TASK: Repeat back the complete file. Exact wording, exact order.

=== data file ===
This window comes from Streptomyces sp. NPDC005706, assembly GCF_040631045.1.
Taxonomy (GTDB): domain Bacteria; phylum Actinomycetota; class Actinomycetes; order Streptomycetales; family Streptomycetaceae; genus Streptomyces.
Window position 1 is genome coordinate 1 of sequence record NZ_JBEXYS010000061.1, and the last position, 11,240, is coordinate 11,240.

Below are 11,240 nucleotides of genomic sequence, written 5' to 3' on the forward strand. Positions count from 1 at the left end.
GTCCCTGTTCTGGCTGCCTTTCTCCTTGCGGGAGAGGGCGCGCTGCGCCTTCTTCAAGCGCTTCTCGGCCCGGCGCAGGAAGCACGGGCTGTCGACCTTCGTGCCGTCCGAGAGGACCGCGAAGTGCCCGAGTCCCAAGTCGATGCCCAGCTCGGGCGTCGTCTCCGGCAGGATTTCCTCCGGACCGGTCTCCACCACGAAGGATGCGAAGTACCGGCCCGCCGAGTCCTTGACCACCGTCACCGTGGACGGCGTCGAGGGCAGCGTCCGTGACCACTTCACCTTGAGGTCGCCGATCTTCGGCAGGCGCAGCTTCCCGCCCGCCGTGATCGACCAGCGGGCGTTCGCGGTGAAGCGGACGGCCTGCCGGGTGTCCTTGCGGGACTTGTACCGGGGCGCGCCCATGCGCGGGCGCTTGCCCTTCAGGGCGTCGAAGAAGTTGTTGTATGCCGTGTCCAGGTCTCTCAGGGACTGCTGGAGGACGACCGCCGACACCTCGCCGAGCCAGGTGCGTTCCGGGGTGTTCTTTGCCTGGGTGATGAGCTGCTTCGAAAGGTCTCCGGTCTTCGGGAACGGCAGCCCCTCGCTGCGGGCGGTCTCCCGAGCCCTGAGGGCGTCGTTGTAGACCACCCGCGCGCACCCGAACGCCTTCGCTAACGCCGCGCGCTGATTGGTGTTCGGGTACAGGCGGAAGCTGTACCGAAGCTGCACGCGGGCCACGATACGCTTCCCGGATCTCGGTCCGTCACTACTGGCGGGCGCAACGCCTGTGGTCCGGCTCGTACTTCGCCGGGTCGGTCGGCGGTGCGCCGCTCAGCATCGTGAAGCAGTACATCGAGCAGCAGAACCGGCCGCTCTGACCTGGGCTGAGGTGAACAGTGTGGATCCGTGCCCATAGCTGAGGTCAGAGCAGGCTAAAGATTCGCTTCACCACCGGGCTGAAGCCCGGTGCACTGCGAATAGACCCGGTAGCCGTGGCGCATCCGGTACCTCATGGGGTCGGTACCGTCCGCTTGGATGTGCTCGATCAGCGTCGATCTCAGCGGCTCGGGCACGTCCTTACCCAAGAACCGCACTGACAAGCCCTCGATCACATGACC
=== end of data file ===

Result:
This window comes from Streptomyces sp. NPDC005706, assembly GCF_040631045.1.
Taxonomy (GTDB): domain Bacteria; phylum Actinomycetota; class Actinomycetes; order Streptomycetales; family Streptomycetaceae; genus Streptomyces.
Window position 1 is genome coordinate 1 of sequence record NZ_JBEXYS010000061.1, and the last position, 11,240, is coordinate 11,240.

Below are 11,240 nucleotides of genomic sequence, written 5' to 3' on the forward strand. Positions count from 1 at the left end.
GTCCCTGTTCTGGCTGCCTTTCTCCTTGCGGGAGAGGGCGCGCTGCGCCTTCTTCAAGCGCTTCTCGGCCCGGCGCAGGAAGCACGGGCTGTCGACCTTCGTGCCGTCCGAGAGGACCGCGAAGTGCCCGAGTCCCAAGTCGATGCCCAGCTCGGGCGTCGTCTCCGGCAGGATTTCCTCCGGACCGGTCTCCACCACGAAGGATGCGAAGTACCGGCCCGCCGAGTCCTTGACCACCGTCACCGTGGACGGCGTCGAGGGCAGCGTCCGTGACCACTTCACCTTGAGGTCGCCGATCTTCGGCAGGCGCAGCTTCCCGCCCGCCGTGATCGACCAGCGGGCGTTCGCGGTGAAGCGGACGGCCTGCCGGGTGTCCTTGCGGGACTTGTACCGGGGCGCGCCCATGCGCGGGCGCTTGCCCTTCAGGGCGTCGAAGAAGTTGTTGTATGCCGTGTCCAGGTCTCTCAGGGACTGCTGGAGGACGACCGCCGACACCTCGCCGAGCCAGGTGCGTTCCGGGGTGTTCTTTGCCTGGGTGATGAGCTGCTTCGAAAGGTCTCCGGTCTTCGGGAACGGCAGCCCCTCGCTGCGGGCGGTCTCCCGAGCCCTGAGGGCGTCGTTGTAGACCACCCGCGCGCACCCGAACGCCTTCGCTAACGCCGCGCGCTGATTGGTGTTCGGGTACAGGCGGAAGCTGTACCGAAGCTGCACGCGGGCCACGATACGCTTCCCGGATCTCGGTCCGTCACTACTGGCGGGCGCAACGCCTGTGGTCCGGCTCGTACTTCGCCGGGTCGGTCGGCGGTGCGCCGCTCAGCATCGTGAAGCAGTACATCGAGCAGCAGAACCGGCCGCTCTGACCTGGGCTGAGGTGAACAGTGTGGATCCGTGCCCATAGCTGAGGTCAGAGCAGGCTAAAGATTCGCTTCACCACCGGGCTGAAGCCCGGTGCACTGCGAATAGACCCGGTAGCCGTGGCGCATCCGGTACCTCATGGGGTCGGTACCGTCCGCTTGGATGTGCTCGATCAGCGTCGATCTCAGCGGCTCGGGCACGTCCTTACCCAAGAACCGCACTGACAAGCCCTCGATCACATGACC